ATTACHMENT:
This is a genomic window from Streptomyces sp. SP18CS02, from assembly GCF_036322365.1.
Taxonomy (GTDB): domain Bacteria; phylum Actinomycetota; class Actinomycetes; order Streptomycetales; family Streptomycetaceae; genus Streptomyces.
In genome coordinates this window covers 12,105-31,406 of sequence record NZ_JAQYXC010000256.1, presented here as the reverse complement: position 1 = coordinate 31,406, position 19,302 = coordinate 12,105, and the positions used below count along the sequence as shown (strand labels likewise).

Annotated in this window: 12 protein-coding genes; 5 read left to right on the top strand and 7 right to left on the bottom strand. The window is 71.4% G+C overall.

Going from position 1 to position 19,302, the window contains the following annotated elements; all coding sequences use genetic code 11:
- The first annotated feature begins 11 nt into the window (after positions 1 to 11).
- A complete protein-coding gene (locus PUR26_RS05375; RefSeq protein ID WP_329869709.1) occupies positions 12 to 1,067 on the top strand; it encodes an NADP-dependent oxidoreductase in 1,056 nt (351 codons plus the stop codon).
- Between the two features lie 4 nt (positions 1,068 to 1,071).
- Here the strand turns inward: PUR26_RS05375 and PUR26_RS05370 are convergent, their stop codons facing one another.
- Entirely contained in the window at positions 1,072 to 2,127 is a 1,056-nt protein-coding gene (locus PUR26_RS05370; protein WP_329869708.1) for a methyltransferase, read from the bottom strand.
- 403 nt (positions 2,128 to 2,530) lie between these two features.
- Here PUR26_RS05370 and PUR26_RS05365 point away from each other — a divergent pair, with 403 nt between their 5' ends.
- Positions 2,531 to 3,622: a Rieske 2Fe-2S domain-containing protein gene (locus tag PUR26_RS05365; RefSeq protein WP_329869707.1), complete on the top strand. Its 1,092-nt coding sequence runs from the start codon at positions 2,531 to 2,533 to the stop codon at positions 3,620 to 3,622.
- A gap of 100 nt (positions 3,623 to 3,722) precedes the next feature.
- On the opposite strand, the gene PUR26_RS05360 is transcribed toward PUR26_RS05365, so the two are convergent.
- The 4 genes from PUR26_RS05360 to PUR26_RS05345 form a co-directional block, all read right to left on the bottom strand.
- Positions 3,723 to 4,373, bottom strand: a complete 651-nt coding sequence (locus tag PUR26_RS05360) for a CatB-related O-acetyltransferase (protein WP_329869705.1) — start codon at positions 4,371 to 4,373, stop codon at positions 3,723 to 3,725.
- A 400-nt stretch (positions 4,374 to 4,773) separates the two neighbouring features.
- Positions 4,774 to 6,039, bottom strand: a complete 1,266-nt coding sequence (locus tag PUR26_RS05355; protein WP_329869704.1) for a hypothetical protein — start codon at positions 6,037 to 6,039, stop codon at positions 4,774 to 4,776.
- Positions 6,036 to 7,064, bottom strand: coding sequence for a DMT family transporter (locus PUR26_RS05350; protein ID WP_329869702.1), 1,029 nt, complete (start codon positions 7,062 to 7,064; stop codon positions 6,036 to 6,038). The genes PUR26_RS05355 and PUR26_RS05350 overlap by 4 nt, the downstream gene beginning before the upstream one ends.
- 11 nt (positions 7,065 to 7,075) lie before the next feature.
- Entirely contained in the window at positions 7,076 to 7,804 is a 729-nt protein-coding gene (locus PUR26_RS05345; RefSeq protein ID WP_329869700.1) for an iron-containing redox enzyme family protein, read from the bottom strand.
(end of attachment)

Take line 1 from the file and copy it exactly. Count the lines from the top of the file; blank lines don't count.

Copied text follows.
This is a genomic window from Streptomyces sp. SP18CS02, from assembly GCF_036322365.1.